The Rev. Bill Teska, who leads a small Minneapolis Episcopalian congregation that meets in the University Baptist Church at 1219 University Ave. S.E., and Don Olson, who spent 20 months in federal prison for disrupting draft offices in 1970, led a discussion on Nov. 22, on the role of religion in the peace and civil rights movements of the 1960s.
Many of their old meeting places near Dinkytown in Minneapolis no longer exist.
Don Olson saw Dinkytown through some of its most memorable social and political movements during the 1960s.As Vietnam War protests flared up at colleges across the country, the former student activist, who dropped out in 1967 to focus on activism full time, was at the front lines of the University of Minnesota’s movement. Around the same time, a fast food restaurant called Red Barn was proposed in place of five businesses in the area. Olson supported a protest of the establishment that would become one of the most famous in Dinkytown’s history.Read more TC Daily Planet coverage of Dinkytown.Olson was among more than 100 people with ties to the area who gathered Sunday in the Varsity Theater to share personal stories and to watch presentations about the district’s history. The gathering was put on partially in hopes of assisting the city of Minneapolis with its historical designation study of the area.If city leaders decide the district qualifies as historic, it could preserve about 30 buildings.Preserve Historic Dinkytown, an organization that resulted from the historical study’s announcement early last spring, held the “Dinkytown Reunion.” Though it wasn’t sponsored by the city, the event was held in part to help city planner Haila Maze gather physical and oral histories related to the area that she may not have had access to otherwise.“It doesn’t simplify things to bring an oral history,” Maze said, “but it does sort of [add] a richer, deeper definition to the discussion.”As short films and presentations played out on the theater’s stage, supporters of the area’s preservation reminisced at tables and couches.Yearbooks from 1950 and 1960 were laid out among a timeline, historical photos and maps from the University dating back to the 1930s.Nancy Smith was a student at the University from 1961 to 1966. Formerly a regular in Dinkytown’s various shops and its art scene, Smith attended Sunday’s event to support the area’s preservation.“I guess I have a soft spot for Dinkytown, and I want to see that its integrity is maintained,” she said.Later in life, Smith became friends with Laurie Savran, who also graduated from the University in 1966 and married Bill Savran — owner of Savran Bookstore, which had a location across the river in Cedar-Riverside.Laurie Savran remembers frequenting various coffee shops in Dinkytown, like the Ten O’Clock Scholar. Continue Reading
If you do not change direction, you may end up where you are heading. –Lao Tzu
Ten months ago, Dinkytown was at one of those unmistakable crossroads of change rife with both crisis and opportunity. The businesses in Dinkytown are survivors of change, so this was nothing new, but this time, a perfect storm of factors came close together. On the plus side, the City of Minneapolis and Marcy-Holmes Neighborhood Association were taking much more notice of Dinkytown. But at the beginning of 2014, Skott Johnson, the longtime leader of the Dinkytown Business Association, known as DBA, closed his business at 1300 4th St. S.E., Autographics, and left the Twin Cities. The old Marshall High building, UTech, had been demolished and the House of Hanson would follow close on its heels. And local developer Kelly Doran was proposing to build a hotel on 4th Street, which would entail taking out yet more old low-rise buildings housing small shops and restaurants. It’s no exaggeration to say the future of Dinkytown’s identity was up for grabs.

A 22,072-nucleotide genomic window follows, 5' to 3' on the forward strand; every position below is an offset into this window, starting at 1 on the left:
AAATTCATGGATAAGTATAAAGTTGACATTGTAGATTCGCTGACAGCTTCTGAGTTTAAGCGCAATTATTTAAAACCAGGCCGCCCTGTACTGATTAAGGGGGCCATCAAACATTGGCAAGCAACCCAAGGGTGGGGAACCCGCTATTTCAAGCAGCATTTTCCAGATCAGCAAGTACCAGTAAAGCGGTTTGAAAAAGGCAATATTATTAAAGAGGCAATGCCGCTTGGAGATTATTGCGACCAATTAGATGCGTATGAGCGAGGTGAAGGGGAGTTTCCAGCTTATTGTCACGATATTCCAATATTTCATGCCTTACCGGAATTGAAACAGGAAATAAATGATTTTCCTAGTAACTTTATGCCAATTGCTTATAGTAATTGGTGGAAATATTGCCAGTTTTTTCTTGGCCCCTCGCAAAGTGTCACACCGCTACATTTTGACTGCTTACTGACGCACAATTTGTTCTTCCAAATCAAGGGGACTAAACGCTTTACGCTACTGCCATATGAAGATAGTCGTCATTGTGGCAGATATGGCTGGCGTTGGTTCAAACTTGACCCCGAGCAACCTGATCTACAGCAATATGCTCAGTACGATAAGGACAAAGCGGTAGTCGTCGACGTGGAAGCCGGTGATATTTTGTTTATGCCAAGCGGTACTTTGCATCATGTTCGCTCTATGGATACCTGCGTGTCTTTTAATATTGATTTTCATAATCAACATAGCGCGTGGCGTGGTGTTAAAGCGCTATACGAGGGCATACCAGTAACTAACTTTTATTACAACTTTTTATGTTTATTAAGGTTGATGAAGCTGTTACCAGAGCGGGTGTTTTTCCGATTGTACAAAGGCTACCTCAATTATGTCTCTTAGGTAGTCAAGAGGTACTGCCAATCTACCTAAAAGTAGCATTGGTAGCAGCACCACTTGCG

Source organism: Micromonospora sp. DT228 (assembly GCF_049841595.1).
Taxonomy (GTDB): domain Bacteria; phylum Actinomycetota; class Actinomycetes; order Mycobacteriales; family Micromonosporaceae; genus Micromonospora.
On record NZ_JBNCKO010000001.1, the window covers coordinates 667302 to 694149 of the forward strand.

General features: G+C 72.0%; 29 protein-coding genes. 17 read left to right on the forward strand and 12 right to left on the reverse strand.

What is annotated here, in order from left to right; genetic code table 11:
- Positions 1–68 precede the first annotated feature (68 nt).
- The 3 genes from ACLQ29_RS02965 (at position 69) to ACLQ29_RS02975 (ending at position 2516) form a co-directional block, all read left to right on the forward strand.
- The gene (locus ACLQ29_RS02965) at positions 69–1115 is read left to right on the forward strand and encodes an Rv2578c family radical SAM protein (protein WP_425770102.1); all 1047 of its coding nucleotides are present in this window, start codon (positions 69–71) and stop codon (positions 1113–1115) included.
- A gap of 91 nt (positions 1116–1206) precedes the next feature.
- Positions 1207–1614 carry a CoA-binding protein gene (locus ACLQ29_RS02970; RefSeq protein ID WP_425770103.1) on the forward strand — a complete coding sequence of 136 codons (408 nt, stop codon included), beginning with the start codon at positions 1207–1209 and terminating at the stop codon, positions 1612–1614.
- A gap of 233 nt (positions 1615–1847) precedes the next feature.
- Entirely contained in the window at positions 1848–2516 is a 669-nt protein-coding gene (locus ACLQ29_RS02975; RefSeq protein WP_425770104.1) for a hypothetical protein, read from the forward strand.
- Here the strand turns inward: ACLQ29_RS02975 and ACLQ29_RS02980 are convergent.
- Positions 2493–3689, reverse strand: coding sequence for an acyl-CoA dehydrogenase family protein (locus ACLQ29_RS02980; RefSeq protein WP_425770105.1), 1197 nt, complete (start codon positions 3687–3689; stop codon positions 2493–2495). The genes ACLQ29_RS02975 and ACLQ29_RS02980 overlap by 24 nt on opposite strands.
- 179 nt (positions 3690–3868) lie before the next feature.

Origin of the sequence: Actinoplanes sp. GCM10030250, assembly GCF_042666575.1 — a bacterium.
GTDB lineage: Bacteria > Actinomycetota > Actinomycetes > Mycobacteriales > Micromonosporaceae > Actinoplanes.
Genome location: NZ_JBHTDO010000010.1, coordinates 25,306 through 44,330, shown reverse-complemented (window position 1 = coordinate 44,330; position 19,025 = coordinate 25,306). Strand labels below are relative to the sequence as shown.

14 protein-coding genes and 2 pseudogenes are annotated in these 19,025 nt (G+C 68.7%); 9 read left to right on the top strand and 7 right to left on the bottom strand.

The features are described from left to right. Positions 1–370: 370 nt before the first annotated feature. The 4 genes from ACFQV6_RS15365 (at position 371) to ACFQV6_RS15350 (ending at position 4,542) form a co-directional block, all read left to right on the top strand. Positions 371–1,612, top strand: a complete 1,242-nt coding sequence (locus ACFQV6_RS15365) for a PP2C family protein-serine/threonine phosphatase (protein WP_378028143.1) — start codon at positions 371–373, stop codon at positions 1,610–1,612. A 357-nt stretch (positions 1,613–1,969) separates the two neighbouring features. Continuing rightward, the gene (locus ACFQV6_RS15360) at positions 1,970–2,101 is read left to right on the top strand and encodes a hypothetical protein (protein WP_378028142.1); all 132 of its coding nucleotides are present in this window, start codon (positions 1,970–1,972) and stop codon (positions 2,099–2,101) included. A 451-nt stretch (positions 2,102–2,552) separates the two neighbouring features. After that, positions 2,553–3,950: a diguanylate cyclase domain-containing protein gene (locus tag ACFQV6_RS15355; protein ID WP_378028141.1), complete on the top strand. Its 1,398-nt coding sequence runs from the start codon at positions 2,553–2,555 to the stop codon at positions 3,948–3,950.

Should Southeast Minneapolis keep its library and, if so, should it remain near Dinkytown?Southeast Minneapolis residents have been invited to suggest where and whether a new library should replace the current facility adjacent to Dinkytown at the corner of Fourth Street and 13th Avenue Southeast.But some have complained that the public meetings, scheduled to begin this weekend, will not allow residents to support renovation of the current building, a classic of modern architecture designed by the late prominent Minneapolis architect Ralph Rapson.“Participation is not only important in terms of providing your feedback and learning about the process, but your presence will help demonstrate community support for the Southeast library – our library,” said Hung Russell, co-president of the Friends of the Southeast Library.The public meetings are in neighborhoods a consultant has determined represent the major stakeholders of the library. The meetings are:9:30-11:30 a.m. Saturday, October 18, at the Van Cleve Recreation Center, 901 S.E. 15th Ave.;6-8 p.m. Monday, October 20, at Marcy Open School, 415 Fourth Ave. S.E.;9-11 a.m. Saturday, October 25, at Brian Coyle Community Center Community Room, 420 15th Ave. S.; and7-9 p.m. Thursday, October 30, at Luxton Recreation Center, 112 St. Mary’s Ave. Continue Reading